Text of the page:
Price negotiations with pharmaceutical companies face opposition from Bush and HHS Secretary Mike Leavitt, who, "[f]or the first time in his political career, ... will answer to a Democratic majority," the Salt Lake Tribune reports (Gehrke, Salt Lake Tribune, 12/28/06).
Wendell Primus, an aide to incoming House Speaker Nancy Pelosi (D-Calif.), said the Democrats' proposal would require the HHS secretary to negotiate with pharmaceutical companies but would not specify how. "It will be very simple language," Primus said, adding, "We do not think that Congress needs to hammer out all the details."
According to the New York Times, the debate over the Medicare prescription drug benefit "highlights the profound differences between Democrats and Republicans over the future of the nation's health care system, the proper role of government and the role of private markets in securing the best value for the huge sums spent on health care" (Pear, New York Times, 1/2).
Although there is bipartisan support for reauthorizing SCHIP, there likely will be debate in Congress over how much to increase funding for the program, according to the Post. Currently, the federal government spends $5 billion annually to cover more than four million children through SCHIP, and some experts say an increase of at least $12.7 billion over five years is necessary to maintain coverage for the same number of children (Washington Post, 12/25/06).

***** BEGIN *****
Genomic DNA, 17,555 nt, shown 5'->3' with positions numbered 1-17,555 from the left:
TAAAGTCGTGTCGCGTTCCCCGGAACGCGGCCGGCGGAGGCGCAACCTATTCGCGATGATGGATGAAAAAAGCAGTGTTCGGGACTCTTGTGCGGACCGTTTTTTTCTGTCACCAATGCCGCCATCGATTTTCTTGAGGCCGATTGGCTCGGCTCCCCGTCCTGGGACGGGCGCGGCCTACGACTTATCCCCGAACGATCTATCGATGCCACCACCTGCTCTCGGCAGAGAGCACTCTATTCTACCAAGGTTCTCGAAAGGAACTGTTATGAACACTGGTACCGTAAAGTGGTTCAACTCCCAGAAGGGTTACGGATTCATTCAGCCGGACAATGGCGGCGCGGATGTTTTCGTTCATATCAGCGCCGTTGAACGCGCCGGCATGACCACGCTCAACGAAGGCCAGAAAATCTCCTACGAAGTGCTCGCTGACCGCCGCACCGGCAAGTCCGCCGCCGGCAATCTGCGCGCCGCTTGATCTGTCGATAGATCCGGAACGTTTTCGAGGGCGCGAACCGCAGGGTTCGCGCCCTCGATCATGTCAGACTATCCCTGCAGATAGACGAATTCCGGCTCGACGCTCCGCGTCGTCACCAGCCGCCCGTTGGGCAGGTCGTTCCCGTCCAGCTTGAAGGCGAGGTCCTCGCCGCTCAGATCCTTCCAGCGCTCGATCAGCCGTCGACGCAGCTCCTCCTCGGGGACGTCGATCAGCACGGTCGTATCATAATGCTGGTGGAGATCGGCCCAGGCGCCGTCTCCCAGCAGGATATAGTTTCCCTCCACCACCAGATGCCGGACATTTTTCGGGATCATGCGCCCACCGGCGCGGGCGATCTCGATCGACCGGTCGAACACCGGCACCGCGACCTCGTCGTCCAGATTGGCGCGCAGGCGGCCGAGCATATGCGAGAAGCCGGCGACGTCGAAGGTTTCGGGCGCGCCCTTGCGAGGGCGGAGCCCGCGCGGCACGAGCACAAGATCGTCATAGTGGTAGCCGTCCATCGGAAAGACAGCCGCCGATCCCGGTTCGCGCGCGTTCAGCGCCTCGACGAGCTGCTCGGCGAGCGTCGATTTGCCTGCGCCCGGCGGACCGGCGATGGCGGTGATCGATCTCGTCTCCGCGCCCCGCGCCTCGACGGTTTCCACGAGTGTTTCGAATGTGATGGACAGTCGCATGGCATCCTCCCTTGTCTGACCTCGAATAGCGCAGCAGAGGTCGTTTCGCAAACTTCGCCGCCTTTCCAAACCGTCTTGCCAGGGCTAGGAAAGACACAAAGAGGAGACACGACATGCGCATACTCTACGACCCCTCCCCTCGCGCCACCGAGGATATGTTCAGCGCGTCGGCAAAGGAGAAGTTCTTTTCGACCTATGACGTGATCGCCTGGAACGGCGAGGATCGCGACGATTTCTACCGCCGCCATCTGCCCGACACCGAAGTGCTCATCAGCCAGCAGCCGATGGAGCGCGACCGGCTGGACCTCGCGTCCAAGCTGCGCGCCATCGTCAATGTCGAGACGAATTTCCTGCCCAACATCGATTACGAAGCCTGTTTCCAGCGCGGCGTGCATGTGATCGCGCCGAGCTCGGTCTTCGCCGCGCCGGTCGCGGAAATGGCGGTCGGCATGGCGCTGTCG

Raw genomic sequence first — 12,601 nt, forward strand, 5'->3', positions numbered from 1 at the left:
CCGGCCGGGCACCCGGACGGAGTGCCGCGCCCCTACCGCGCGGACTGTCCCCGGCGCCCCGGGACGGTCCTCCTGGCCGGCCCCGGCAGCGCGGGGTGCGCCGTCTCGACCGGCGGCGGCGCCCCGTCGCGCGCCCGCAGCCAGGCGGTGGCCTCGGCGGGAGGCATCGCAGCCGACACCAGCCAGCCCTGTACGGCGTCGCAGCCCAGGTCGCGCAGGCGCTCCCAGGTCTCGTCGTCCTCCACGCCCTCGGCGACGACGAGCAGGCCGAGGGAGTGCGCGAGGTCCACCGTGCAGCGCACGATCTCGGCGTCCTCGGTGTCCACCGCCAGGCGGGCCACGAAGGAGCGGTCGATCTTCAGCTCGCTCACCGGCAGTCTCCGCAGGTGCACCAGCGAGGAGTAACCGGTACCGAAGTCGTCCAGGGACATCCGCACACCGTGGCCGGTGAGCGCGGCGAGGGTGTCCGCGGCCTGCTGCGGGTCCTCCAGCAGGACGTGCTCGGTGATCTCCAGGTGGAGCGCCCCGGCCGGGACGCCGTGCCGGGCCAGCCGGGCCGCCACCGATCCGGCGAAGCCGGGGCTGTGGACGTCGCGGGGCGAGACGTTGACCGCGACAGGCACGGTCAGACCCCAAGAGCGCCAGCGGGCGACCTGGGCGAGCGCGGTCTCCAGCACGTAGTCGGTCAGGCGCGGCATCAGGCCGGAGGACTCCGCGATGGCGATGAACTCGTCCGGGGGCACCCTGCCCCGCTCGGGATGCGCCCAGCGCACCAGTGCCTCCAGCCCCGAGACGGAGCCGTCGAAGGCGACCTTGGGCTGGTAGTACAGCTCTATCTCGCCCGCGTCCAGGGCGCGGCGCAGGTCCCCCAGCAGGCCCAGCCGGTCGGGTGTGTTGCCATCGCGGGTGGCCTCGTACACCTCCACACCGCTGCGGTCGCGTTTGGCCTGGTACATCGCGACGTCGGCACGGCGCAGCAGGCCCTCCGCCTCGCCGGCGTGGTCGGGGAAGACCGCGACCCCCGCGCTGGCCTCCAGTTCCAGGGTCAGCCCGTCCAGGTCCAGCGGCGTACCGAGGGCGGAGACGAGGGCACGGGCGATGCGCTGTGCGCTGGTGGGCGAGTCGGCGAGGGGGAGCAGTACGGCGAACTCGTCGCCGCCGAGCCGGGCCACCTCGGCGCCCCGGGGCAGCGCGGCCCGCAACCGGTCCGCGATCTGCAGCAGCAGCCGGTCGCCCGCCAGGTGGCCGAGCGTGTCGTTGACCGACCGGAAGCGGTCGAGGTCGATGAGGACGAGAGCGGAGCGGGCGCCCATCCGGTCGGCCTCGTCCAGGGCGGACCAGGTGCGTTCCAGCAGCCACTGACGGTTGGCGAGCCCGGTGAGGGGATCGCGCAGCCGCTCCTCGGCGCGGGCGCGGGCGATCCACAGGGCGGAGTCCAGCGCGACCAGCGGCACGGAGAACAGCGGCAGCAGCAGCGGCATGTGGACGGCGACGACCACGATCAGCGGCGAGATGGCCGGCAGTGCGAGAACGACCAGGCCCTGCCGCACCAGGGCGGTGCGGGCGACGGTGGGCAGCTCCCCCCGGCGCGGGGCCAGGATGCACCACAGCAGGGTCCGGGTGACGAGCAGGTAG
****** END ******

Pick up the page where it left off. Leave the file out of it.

CMS estimates that 1.5 million children would lose SCHIP coverage by 2012 unless funding increases. The current program will expire Sept. 30 unless Congress acts to renew it (Zhang, Wall Street Journal, 12/30/06). Some Democrats have proposed expanding SCHIP coverage to some uninsured adults, "a move that would add billions more in costs and bring stiff opposition from Republicans, who say the program should focus on attracting more eligible kids," the Post reports.
In addition, legislation that would encourage use of electronic health records and health care information technology likely will receive bipartisan support if lawmakers can resolve disputes regarding "privacy concerns and potential conflicts of interest if hospitals were to sell such technology to their doctors," according to the Post.